FORT WORTH -- It's an almost maddening riddle: The city has sat on $105 million in road repair funds, while many streets around town have cracked and crumbled, and traffic has grown more congested.
Of that money, more than $32 million was first approved by voters about seven years ago.
Why wasn't the money spent? City officials say they hung onto tens of millions in an attempt to grab federal stimulus money -- yet didn't know what work, if any, would qualify. In the end, almost all those projects failed to pan out, leaving neighborhood streets and thoroughfares broken despite voter approval of bonds to pay to fix them.
The explanations go on: inadequate debt capacity, a slowdown in projects due to the recession and a lack of accountability within the Transportation & Public Works Department. And, city officials say, the staff didn't push hard enough to get the job done.
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"Reports coming through management were lax. Accountability was a major issue. The focus was not there," Councilman Jungus Jordan said.
With a new director in charge at the department, the city now has an 18-month timeline to fix roads, but Councilman Sal Espino said it will make only a small dent in what he calls the city's "transportation crisis." City Council members are expected to get an update on road projects at today's pre-council meeting.
No looking back
Most council members and Mayor Betsy Price express confidence that the new road plan will work but don't seem too interested in looking back at how the city got in this predicament.
"The bottom line is not how we got here, it's how we go forward," Price said. "If nothing else, it's a start in the right direction. We have a much stronger will on the council to make this happen."
If there hasn't been much public soul-searching by city officials on what went wrong, the staff is working to identify and correct problems.
But when the Star-Telegram requested information on road projects, employees couldn't show which contractor did what work, except by digging out paper files scattered throughout the department. Officials acknowledge that the department had been a confusing, jumbled mess. Consultants hired by the city found 14 critical areas in the department -- everything from the role of project managers and cost estimating to how to close projects. Only in recent months has the city put a management system in place.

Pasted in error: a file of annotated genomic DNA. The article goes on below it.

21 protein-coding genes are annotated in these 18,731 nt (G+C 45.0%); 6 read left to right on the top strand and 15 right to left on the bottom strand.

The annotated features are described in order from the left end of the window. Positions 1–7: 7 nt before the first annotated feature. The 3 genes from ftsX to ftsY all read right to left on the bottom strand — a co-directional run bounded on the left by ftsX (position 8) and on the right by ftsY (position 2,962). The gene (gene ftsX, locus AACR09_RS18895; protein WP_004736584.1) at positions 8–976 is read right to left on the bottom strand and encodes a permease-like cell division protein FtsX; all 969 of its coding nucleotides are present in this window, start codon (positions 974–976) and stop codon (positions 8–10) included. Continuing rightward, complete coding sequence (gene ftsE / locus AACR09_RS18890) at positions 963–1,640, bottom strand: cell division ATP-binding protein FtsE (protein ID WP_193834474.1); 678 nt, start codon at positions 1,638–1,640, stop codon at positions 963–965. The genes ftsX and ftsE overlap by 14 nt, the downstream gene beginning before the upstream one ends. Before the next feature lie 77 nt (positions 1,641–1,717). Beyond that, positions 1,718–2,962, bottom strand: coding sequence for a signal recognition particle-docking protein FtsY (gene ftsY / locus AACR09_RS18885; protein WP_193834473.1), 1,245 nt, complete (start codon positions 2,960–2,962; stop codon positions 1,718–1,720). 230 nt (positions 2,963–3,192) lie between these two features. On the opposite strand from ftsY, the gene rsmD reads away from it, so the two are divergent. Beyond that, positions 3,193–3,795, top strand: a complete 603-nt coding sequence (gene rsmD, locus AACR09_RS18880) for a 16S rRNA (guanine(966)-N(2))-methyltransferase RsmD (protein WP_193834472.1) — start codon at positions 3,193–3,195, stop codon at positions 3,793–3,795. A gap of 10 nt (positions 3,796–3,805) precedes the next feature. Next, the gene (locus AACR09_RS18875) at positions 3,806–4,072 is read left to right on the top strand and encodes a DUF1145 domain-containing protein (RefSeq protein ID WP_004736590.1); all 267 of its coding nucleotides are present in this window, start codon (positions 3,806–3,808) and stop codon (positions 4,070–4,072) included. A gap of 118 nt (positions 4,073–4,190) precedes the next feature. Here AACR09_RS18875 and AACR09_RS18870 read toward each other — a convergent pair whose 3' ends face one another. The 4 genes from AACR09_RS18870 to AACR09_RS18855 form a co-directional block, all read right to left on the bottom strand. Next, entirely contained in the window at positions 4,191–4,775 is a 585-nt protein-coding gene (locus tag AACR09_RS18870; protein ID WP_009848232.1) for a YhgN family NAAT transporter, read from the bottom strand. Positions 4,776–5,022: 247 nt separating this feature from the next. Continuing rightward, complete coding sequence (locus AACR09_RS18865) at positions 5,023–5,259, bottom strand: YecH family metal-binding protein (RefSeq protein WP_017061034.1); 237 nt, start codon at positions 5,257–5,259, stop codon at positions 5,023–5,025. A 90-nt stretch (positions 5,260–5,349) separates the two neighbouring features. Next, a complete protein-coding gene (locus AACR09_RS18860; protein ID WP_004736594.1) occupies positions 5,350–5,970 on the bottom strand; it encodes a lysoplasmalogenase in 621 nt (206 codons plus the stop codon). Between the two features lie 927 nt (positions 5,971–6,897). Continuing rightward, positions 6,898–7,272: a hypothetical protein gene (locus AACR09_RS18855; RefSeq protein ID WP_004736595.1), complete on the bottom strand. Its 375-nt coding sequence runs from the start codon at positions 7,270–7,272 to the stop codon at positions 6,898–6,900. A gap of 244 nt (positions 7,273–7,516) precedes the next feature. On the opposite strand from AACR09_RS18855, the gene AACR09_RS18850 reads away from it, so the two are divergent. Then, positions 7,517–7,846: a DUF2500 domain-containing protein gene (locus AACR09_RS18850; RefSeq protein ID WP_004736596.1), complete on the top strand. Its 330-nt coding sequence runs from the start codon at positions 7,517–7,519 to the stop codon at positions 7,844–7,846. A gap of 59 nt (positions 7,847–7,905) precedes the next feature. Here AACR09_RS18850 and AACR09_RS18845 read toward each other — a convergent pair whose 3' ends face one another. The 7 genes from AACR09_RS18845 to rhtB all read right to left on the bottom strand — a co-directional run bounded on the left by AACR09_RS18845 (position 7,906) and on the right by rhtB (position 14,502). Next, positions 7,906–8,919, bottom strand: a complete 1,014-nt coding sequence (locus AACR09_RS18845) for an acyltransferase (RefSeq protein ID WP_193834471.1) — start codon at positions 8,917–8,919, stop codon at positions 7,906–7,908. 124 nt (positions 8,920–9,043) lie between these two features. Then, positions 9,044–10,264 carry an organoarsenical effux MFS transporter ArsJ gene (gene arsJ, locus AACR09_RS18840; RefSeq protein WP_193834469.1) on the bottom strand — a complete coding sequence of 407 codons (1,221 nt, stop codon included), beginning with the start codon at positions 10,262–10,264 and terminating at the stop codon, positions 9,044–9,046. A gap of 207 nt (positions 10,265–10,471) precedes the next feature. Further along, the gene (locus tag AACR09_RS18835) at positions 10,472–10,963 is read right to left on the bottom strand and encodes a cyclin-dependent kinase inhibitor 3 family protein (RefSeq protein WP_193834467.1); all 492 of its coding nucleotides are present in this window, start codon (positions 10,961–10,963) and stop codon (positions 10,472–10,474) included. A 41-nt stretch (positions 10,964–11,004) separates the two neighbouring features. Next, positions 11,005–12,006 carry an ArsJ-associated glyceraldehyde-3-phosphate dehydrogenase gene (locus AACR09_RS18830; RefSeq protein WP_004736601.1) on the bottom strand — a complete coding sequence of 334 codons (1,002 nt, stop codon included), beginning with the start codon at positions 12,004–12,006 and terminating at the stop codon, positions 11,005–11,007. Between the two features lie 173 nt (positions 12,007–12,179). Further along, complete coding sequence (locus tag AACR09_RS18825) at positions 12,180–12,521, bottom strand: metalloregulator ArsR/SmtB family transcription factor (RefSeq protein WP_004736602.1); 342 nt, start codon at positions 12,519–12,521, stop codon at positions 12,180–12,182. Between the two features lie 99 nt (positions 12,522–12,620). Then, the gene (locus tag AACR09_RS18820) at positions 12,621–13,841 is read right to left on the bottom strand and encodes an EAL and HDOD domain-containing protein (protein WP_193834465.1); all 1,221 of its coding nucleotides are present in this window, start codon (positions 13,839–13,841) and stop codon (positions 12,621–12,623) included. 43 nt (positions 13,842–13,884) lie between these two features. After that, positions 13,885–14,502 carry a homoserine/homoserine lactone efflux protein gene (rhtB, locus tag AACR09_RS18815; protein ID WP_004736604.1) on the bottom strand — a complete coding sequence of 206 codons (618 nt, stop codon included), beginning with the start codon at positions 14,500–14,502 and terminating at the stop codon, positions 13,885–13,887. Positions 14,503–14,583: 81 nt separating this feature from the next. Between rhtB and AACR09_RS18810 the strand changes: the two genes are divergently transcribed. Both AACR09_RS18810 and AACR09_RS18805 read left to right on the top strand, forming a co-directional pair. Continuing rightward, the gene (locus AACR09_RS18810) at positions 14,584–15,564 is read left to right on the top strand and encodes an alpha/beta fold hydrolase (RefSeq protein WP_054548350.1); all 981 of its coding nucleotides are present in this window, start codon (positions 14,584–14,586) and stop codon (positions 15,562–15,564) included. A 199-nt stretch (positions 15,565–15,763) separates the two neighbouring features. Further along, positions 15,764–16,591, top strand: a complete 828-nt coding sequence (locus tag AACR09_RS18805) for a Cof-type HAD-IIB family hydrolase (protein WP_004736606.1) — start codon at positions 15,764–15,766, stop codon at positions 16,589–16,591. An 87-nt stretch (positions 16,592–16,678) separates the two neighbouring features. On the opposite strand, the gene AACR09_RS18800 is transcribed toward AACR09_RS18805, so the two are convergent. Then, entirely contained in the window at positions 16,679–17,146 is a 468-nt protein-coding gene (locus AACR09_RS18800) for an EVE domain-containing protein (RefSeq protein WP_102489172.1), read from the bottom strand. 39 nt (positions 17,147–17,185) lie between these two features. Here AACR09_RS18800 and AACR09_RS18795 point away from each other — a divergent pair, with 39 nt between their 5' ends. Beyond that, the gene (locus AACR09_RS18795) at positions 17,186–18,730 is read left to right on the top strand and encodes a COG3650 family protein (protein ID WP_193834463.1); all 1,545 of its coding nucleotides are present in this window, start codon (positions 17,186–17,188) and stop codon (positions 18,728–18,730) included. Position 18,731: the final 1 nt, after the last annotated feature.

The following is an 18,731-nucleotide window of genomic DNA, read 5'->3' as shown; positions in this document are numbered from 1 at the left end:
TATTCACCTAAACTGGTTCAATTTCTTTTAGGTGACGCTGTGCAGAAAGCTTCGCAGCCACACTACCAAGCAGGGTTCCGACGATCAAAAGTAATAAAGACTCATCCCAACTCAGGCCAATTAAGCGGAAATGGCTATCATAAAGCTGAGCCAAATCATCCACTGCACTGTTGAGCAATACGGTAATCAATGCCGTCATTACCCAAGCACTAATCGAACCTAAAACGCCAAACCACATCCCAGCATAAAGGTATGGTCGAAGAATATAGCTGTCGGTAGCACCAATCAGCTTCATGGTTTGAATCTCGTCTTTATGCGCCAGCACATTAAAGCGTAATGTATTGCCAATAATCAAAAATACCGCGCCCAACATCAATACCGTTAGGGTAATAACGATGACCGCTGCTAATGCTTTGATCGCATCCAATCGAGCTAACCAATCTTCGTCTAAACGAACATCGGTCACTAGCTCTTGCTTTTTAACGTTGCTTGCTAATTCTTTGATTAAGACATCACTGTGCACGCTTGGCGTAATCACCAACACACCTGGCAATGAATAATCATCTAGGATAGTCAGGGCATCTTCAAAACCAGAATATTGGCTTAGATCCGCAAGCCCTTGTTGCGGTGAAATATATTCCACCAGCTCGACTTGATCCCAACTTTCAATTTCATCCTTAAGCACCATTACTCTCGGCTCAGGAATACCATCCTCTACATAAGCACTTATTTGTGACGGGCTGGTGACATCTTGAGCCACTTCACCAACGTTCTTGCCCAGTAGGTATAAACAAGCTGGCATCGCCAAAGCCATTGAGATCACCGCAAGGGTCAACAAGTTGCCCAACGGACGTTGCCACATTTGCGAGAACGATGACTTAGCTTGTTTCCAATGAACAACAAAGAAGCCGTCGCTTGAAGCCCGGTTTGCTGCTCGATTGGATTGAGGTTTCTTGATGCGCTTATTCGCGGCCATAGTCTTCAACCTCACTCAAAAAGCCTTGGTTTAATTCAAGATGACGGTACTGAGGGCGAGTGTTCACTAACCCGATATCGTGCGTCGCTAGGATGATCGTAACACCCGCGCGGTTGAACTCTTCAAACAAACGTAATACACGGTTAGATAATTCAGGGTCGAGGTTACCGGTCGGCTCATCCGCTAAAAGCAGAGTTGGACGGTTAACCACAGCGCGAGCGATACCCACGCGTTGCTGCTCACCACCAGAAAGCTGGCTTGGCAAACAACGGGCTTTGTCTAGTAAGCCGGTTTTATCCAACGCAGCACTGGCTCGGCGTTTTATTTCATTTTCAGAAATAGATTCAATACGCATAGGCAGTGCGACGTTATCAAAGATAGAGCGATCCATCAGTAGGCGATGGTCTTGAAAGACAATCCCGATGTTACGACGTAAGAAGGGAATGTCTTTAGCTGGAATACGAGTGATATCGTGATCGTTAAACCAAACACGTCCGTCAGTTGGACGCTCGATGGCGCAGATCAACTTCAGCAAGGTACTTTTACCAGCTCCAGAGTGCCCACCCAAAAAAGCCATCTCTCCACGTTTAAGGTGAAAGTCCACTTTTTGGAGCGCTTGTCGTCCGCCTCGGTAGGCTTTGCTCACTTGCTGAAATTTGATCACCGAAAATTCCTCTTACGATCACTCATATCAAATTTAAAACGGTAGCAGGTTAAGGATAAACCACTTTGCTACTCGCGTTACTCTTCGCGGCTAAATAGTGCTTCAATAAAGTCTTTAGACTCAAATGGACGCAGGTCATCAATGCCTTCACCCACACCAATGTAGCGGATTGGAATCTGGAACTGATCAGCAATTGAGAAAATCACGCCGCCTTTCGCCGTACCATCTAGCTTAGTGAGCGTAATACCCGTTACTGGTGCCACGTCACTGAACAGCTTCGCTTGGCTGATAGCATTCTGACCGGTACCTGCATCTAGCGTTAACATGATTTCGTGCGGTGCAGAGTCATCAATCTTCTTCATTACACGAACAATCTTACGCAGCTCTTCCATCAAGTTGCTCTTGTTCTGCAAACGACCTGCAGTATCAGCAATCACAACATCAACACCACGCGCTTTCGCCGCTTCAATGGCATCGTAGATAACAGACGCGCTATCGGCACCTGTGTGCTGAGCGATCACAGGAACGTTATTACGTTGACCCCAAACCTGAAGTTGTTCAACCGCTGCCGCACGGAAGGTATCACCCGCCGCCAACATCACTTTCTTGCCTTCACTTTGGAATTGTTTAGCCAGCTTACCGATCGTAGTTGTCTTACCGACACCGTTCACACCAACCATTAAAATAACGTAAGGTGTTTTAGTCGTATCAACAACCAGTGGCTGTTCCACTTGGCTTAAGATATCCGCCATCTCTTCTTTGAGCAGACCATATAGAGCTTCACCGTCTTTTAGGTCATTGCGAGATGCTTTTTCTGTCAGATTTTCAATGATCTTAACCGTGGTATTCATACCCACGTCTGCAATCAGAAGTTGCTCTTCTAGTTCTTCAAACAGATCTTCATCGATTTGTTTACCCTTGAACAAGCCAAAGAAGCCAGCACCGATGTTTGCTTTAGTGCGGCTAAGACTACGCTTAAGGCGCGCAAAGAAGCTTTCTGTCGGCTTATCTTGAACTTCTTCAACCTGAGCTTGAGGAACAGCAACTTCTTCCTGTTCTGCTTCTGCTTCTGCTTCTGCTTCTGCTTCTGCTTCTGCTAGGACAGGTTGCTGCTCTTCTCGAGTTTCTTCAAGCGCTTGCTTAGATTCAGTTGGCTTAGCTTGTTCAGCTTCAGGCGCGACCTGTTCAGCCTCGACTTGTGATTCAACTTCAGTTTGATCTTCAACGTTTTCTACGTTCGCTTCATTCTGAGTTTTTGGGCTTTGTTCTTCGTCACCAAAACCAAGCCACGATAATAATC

"We had fragmented processes all over the city, and the departments did things all differently," said Doug Rademaker, deputy director of planning and development.
To this day, evaluating the performance of contractors is difficult because no central database exists for past road projects. Instead, the city relies on institutional memory of its project engineers.
Responsibility for some projects was split among several people, making it difficult to understand why some projects stalled.
"Because of some of the ways some of the processes were done, projects might have started in 2004, then been put on hold for some reason and then not [get] restarted until 2006," Rademaker said.
"There was no good record-keeping," he added.
Horatio Porter, the city's budget officer, said projects stalled for a variety of reasons. The city tried, and largely failed, to leverage bond dollars for small projects. So the money just sat in the bank.
Money from partnerships with other entities, such as the federal government, didn't materialize on schedule.
"And then, I don't think I'm speaking out of turn, but perhaps performance issues," Porter said. "We didn't push as hard as we could have in getting projects done."
In February, William Verkest retired as director of Transportation & Public Works. In April, Doug Wiersig took over, and now the city creates templates to guide projects.
"We've taken all the projects and said, 'Guys, what's the schedule, what's the projected cost, what's the issue?'" he said.
Those items have now been defined and program managers have to live and die by what he likened to a contract. If they don't, they'll be shown the door.
"We're here to provide resources for you to make sure you can deliver them," he said. "And unless it's something external that you can't control -- snafus -- 'Dude, you weren't delivering. Bye-bye.'"
Randle Harwood, director of planning and development, said the city has changed its approach to setting priorities and is now studying how it partners with the county, state and federal governments.
He said East First Street and Precinct Line Road are examples of projects that now will work since dollars are available and spending will get "transportation projects on the ground."
Price said streets now have the full attention of the council and the progress of road projects will be monitored closely.
"I think we should know if it's working in the next 90 days," Jordan said.
Bill Hanna, 817-390-7698
Darren Barbee, 817-390-7126